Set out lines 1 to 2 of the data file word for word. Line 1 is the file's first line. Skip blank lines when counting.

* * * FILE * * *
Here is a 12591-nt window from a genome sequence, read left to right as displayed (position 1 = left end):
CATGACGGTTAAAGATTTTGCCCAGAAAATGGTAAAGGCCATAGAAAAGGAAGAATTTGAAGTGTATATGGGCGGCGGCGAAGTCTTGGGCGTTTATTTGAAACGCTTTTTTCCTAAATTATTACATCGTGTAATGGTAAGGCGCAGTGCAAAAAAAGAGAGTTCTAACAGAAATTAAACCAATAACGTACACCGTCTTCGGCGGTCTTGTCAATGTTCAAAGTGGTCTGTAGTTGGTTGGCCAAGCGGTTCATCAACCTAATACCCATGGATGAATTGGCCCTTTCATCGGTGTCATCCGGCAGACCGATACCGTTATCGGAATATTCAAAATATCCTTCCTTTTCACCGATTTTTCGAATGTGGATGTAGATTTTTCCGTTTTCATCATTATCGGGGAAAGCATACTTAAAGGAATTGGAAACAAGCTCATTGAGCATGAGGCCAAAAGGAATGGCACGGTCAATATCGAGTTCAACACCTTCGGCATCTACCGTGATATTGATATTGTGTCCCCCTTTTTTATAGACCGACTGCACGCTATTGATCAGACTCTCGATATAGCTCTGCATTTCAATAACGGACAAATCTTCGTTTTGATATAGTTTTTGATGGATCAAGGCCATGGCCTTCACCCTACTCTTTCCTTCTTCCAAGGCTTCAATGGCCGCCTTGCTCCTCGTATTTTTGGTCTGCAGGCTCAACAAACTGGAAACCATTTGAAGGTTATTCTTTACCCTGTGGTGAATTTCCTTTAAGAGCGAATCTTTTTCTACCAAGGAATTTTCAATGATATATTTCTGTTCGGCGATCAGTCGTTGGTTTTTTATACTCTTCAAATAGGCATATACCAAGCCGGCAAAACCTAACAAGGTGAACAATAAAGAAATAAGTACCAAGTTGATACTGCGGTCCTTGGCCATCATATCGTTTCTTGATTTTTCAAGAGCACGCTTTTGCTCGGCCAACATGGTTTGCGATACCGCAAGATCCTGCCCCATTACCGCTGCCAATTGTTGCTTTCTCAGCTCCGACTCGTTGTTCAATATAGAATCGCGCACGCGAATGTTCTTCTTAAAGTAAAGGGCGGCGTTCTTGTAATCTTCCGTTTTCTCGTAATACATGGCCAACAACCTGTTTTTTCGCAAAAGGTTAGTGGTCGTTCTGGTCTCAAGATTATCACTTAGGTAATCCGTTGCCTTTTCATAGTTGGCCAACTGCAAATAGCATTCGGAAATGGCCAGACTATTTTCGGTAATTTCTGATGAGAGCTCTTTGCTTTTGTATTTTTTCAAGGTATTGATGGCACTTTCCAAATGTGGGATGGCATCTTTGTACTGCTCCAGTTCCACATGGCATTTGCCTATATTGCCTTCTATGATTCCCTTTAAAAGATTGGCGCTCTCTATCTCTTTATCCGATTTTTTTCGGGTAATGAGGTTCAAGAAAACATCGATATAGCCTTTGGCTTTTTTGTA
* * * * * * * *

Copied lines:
Here is a 12591-nt window from a genome sequence, read left to right as displayed (position 1 = left end):
CATGACGGTTAAAGATTTTGCCCAGAAAATGGTAAAGGCCATAGAAAAGGAAGAATTTGAAGTGTATATGGGCGGCGGCGAAGTCTTGGGCGTTTATTTGAAACGCTTTTTTCCTAAATTATTACATCGTGTAATGGTAAGGCGCAGTGCAAAAAAAGAGAGTTCTAACAGAAATTAAACCAATAACGTACACCGTCTTCGGCGGTCTTGTCAATGTTCAAAGTGGTCTGTAGTTGGTTGGCCAAGCGGTTCATCAACCTAATACCCATGGATGAATTGGCCCTTTCATCGGTGTCATCCGGCAGACCGATACCGTTATCGGAATATTCAAAATATCCTTCCTTTTCACCGATTTTTCGAATGTGGATGTAGATTTTTCCGTTTTCATCATTATCGGGGAAAGCATACTTAAAGGAATTGGAAACAAGCTCATTGAGCATGAGGCCAAAAGGAATGGCACGGTCAATATCGAGTTCAACACCTTCGGCATCTACCGTGATATTGATATTGTGTCCCCCTTTTTTATAGACCGACTGCACGCTATTGATCAGACTCTCGATATAGCTCTGCATTTCAATAACGGACAAATCTTCGTTTTGATATAGTTTTTGATGGATCAAGGCCATGGCCTTCACCCTACTCTTTCCTTCTTCCAAGGCTTCAATGGCCGCCTTGCTCCTCGTATTTTTGGTCTGCAGGCTCAACAAACTGGAAACCATTTGAAGGTTATTCTTTACCCTGTGGTGAATTTCCTTTAAGAGCGAATCTTTTTCTACCAAGGAATTTTCAATGATATATTTCTGTTCGGCGATCAGTCGTTGGTTTTTTATACTCTTCAAATAGGCATATACCAAGCCGGCAAAACCTAACAAGGTGAACAATAAAGAAATAAGTACCAAGTTGATACTGCGGTCCTTGGCCATCATATCGTTTCTTGATTTTTCAAGAGCACGCTTTTGCTCGGCCAACATGGTTTGCGATACCGCAAGATCCTGCCCCATTACCGCTGCCAATTGTTGCTTTCTCAGCTCCGACTCGTTGTTCAATATAGAATCGCGCACGCGAATGTTCTTCTTAAAGTAAAGGGCGGCGTTCTTGTAATCTTCCGTTTTCTCGTAATACATGGCCAACAACCTGTTTTTTCGCAAAAGGTTAGTGGTCGTTCTGGTCTCAAGATTATCACTTAGGTAATCCGTTGCCTTTTCATAGTTGGCCAACTGCAAATAGCATTCGGAAATGGCCAGACTATTTTCGGTAATTTCTGATGAGAGCTCTTTGCTTTTGTATTTTTTCAAGGTATTGATGGCACTTTCCAAATGTGGGATGGCATCTTTGTACTGCTCCAGTTCCACATGGCATTTGCCTATATTGCCTTCTATGATTCCCTTTAAAAGATTGGCGCTCTCTATCTCTTTATCCGATTTTTTTCGGGTAATGAGGTTCAAGAAAACATCGATATAGCCTTTGGCTTTTTTGTA